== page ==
It’s that time again, time to roll out the next batch of transit system service changes. Effective dates and scope of changes will vary greatly by transit agency. For this post, I’m going to divide each of the changes by transit agency and arrange by effective date.
Post was updated on 11/25/2018. Please see the bottom of this post for the updated information.
Many transit agencies go through vehicle replenishment on a regular basis. Here in the United States, most transit vehicles operate anywhere from 10 to 15 years before it’s time for the agency to bid farewell and retire them. Some agencies however will keep buses on the road longer if the need is there – like if a new bus order is delayed or additional demand arises, while others may part ways earlier than planned if the vehicles are no longer needed – many instances due to shrinking budgets and service reductions.
A couple of years ago, I signed up with Paper.li to try out their customized “e-paper” based on specific topics that fancies one’s interest. While I’ve enjoyed being able to share various transit-related news through this platform, various changes that are beyond my control have forced me to re-evaluate whether to continue with the service for the time being or not. For the moment, I will continue to have my Transit Roundup “e-papers” published, but they will be done so on a weekly basis after Saturday, September 8, 2018. After this date, “e-papers” will be published every Saturday morning.
Something that I don’t talk about too often via a blog post is bus fleet changes. And for the Pinellas Suncoast Transit Authority (PSTA), there’s been a ton going on recently – old buses leaving, new buses arriving or on order, and sadly…buses getting into accidents.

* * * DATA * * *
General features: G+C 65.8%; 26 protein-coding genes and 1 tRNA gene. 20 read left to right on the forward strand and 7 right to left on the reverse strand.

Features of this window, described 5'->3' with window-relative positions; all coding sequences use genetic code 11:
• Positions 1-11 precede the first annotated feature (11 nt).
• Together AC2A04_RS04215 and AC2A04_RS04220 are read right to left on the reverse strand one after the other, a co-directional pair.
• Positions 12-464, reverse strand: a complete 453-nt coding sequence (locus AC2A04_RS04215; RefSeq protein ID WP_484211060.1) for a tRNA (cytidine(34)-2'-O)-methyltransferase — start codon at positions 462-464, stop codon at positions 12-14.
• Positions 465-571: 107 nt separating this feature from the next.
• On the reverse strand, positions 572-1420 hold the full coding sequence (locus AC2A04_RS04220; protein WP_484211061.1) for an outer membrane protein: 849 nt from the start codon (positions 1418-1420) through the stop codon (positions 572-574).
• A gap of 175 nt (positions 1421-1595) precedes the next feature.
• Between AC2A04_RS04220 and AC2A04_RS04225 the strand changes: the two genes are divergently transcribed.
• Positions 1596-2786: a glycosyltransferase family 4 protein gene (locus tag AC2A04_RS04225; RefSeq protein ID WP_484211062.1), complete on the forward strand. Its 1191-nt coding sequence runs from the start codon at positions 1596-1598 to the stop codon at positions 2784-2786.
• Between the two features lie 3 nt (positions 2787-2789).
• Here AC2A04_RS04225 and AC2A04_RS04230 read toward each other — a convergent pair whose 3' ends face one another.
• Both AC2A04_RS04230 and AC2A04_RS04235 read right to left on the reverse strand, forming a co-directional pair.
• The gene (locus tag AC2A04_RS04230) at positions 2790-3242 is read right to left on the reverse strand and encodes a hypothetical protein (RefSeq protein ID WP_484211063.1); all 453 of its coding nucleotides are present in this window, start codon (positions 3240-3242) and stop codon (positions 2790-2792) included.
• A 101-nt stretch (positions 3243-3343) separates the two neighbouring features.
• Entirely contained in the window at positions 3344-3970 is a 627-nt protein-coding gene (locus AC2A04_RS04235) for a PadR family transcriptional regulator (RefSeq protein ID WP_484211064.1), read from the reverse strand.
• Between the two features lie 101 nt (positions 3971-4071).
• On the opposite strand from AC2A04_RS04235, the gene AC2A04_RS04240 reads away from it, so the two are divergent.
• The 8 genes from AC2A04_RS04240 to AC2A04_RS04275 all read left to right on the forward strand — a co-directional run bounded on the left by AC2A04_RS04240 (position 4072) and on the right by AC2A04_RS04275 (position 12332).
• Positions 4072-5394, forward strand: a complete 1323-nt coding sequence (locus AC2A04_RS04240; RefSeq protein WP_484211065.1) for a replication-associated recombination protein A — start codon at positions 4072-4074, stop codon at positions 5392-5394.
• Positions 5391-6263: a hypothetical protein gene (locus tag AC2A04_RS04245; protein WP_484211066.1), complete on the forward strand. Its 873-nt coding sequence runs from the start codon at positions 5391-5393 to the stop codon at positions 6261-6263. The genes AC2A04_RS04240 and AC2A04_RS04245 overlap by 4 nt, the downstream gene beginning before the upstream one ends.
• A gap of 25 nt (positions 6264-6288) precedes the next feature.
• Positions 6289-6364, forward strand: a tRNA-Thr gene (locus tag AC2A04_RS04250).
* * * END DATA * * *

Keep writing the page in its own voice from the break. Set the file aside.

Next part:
For the September, 2018 Photo of the Month, I decided to once again offer members in The Global Transit Enthusiast Lounge an opportunity to contribute their transit photos. Each contribution was then put up for a vote to see which one would grace the cover of my social media pages/groups and become the Showcase photo for September as well.
The winning photo was taken by our social media moderator Carlos A. and shows Trinity Metro (in Fort Worth, TX) bus #1105 on layover during its run on Route 67X, which operates Monday through Friday and connects the South and Southeast campuses of Tarrant Community College. Bus #1105 is a 2015 40′ Gillig Low Floor bus that is fueled by Compressed Natural Gas (CNG). Many transit agencies in Texas have CNG-powered buses in their fleets in addition to diesel units.
Now this isn’t the first time that the 67X designation has come about, as there were two previous versions on the 67 that were eliminated. One of which was an ultra-express connecting Dallas with Fort Worth. I’m guessing that this incarnation was later replaced by the Trinity Railway Express (TRE) commuter rail that opened in 1996. In addition to the TRE, Trinity Metro is also constructing the TEXRail Commuter Rail line that will connect Downtown Fort Worth directly with Dallas-Fort Worth International Airport.